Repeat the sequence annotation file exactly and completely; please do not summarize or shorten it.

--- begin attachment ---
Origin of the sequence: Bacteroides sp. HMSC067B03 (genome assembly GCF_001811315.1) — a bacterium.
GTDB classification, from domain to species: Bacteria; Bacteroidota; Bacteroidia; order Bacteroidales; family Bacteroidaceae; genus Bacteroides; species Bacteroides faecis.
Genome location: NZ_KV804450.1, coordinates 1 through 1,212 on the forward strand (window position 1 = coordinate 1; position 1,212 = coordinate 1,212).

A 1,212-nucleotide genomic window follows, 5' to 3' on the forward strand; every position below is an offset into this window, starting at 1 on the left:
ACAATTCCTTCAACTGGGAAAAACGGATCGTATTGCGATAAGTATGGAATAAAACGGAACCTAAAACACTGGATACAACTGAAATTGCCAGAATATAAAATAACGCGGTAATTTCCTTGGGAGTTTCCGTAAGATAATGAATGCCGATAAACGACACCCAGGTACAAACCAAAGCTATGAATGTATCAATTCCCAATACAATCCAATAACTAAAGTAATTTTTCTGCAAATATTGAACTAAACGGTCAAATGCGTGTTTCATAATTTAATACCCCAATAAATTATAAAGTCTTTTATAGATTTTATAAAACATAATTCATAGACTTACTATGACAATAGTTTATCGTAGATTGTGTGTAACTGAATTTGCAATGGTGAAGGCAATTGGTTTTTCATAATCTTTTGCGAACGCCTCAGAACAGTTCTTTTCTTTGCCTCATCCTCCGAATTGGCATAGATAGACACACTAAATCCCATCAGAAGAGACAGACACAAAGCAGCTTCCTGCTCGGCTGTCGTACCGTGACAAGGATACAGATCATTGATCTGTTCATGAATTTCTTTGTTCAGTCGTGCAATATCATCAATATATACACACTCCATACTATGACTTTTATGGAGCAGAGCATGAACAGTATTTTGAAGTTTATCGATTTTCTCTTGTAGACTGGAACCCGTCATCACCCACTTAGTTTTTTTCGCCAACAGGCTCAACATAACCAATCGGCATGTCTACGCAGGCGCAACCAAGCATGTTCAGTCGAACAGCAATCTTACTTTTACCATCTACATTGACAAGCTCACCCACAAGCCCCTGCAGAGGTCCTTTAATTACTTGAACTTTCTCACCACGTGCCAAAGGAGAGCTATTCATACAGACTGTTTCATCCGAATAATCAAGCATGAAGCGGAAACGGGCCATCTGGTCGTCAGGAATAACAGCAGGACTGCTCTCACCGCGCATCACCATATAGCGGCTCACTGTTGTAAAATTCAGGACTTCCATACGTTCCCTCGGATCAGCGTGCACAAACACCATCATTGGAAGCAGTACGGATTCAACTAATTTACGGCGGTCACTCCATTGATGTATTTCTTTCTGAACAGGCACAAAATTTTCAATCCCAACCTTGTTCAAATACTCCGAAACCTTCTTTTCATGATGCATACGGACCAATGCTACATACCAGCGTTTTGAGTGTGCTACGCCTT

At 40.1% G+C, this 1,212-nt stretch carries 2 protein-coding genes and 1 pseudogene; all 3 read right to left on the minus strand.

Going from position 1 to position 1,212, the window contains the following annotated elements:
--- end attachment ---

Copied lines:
Origin of the sequence: Bacteroides sp. HMSC067B03 (genome assembly GCF_001811315.1) — a bacterium.
GTDB classification, from domain to species: Bacteria; Bacteroidota; Bacteroidia; order Bacteroidales; family Bacteroidaceae; genus Bacteroides; species Bacteroides faecis.
Genome location: NZ_KV804450.1, coordinates 1 through 1,212 on the forward strand (window position 1 = coordinate 1; position 1,212 = coordinate 1,212).

A 1,212-nucleotide genomic window follows, 5' to 3' on the forward strand; every position below is an offset into this window, starting at 1 on the left:
ACAATTCCTTCAACTGGGAAAAACGGATCGTATTGCGATAAGTATGGAATAAAACGGAACCTAAAACACTGGATACAACTGAAATTGCCAGAATATAAAATAACGCGGTAATTTCCTTGGGAGTTTCCGTAAGATAATGAATGCCGATAAACGACACCCAGGTACAAACCAAAGCTATGAATGTATCAATTCCCAATACAATCCAATAACTAAAGTAATTTTTCTGCAAATATTGAACTAAACGGTCAAATGCGTGTTTCATAATTTAATACCCCAATAAATTATAAAGTCTTTTATAGATTTTATAAAACATAATTCATAGACTTACTATGACAATAGTTTATCGTAGATTGTGTGTAACTGAATTTGCAATGGTGAAGGCAATTGGTTTTTCATAATCTTTTGCGAACGCCTCAGAACAGTTCTTTTCTTTGCCTCATCCTCCGAATTGGCATAGATAGACACACTAAATCCCATCAGAAGAGACAGACACAAAGCAGCTTCCTGCTCGGCTGTCGTACCGTGACAAGGATACAGATCATTGATCTGTTCATGAATTTCTTTGTTCAGTCGTGCAATATCATCAATATATACACACTCCATACTATGACTTTTATGGAGCAGAGCATGAACAGTATTTTGAAGTTTATCGATTTTCTCTTGTAGACTGGAACCCGTCATCACCCACTTAGTTTTTTTCGCCAACAGGCTCAACATAACCAATCGGCATGTCTACGCAGGCGCAACCAAGCATGTTCAGTCGAACAGCAATCTTACTTTTACCATCTACATTGACAAGCTCACCCACAAGCCCCTGCAGAGGTCCTTTAATTACTTGAACTTTCTCACCACGTGCCAAAGGAGAGCTATTCATACAGACTGTTTCATCCGAATAATCAAGCATGAAGCGGAAACGGGCCATCTGGTCGTCAGGAATAACAGCAGGACTGCTCTCACCGCGCATCACCATATAGCGGCTCACTGTTGTAAAATTCAGGACTTCCATACGTTCCCTCGGATCAGCGTGCACAAACACCATCATTGGAAGCAGTACGGATTCAACTAATTTACGGCGGTCACTCCATTGATGTATTTCTTTCTGAACAGGCACAAAATTTTCAATCCCAACCTTGTTCAAATACTCCGAAACCTTCTTTTCATGATGCATACGGACCAATGCTACATACCAGCGTTTTGAGTGTGCTACGCCTT

At 40.1% G+C, this 1,212-nt stretch carries 2 protein-coding genes and 1 pseudogene; all 3 read right to left on the minus strand.

Going from position 1 to position 1,212, the window contains the following annotated elements: